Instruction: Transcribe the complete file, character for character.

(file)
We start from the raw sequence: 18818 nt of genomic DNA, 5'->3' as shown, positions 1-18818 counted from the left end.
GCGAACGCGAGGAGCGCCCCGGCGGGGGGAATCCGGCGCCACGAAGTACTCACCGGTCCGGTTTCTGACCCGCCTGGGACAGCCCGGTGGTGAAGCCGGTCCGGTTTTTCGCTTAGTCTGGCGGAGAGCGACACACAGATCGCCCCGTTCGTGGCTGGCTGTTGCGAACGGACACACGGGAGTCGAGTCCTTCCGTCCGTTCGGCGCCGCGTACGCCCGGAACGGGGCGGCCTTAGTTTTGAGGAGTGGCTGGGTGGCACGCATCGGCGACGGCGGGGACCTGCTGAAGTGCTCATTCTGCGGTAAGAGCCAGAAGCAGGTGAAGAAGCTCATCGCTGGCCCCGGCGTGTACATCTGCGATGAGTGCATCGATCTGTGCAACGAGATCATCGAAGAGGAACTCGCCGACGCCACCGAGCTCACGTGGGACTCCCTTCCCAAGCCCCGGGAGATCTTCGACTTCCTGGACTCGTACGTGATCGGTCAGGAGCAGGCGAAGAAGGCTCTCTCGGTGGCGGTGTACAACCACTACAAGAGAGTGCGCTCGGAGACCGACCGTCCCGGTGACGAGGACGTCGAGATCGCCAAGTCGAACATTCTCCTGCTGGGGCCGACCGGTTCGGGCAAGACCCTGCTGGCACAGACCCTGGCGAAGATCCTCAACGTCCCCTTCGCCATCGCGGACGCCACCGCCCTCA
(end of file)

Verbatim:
We start from the raw sequence: 18818 nt of genomic DNA, 5'->3' as shown, positions 1-18818 counted from the left end.
GCGAACGCGAGGAGCGCCCCGGCGGGGGGAATCCGGCGCCACGAAGTACTCACCGGTCCGGTTTCTGACCCGCCTGGGACAGCCCGGTGGTGAAGCCGGTCCGGTTTTTCGCTTAGTCTGGCGGAGAGCGACACACAGATCGCCCCGTTCGTGGCTGGCTGTTGCGAACGGACACACGGGAGTCGAGTCCTTCCGTCCGTTCGGCGCCGCGTACGCCCGGAACGGGGCGGCCTTAGTTTTGAGGAGTGGCTGGGTGGCACGCATCGGCGACGGCGGGGACCTGCTGAAGTGCTCATTCTGCGGTAAGAGCCAGAAGCAGGTGAAGAAGCTCATCGCTGGCCCCGGCGTGTACATCTGCGATGAGTGCATCGATCTGTGCAACGAGATCATCGAAGAGGAACTCGCCGACGCCACCGAGCTCACGTGGGACTCCCTTCCCAAGCCCCGGGAGATCTTCGACTTCCTGGACTCGTACGTGATCGGTCAGGAGCAGGCGAAGAAGGCTCTCTCGGTGGCGGTGTACAACCACTACAAGAGAGTGCGCTCGGAGACCGACCGTCCCGGTGACGAGGACGTCGAGATCGCCAAGTCGAACATTCTCCTGCTGGGGCCGACCGGTTCGGGCAAGACCCTGCTGGCACAGACCCTGGCGAAGATCCTCAACGTCCCCTTCGCCATCGCGGACGCCACCGCCCTCA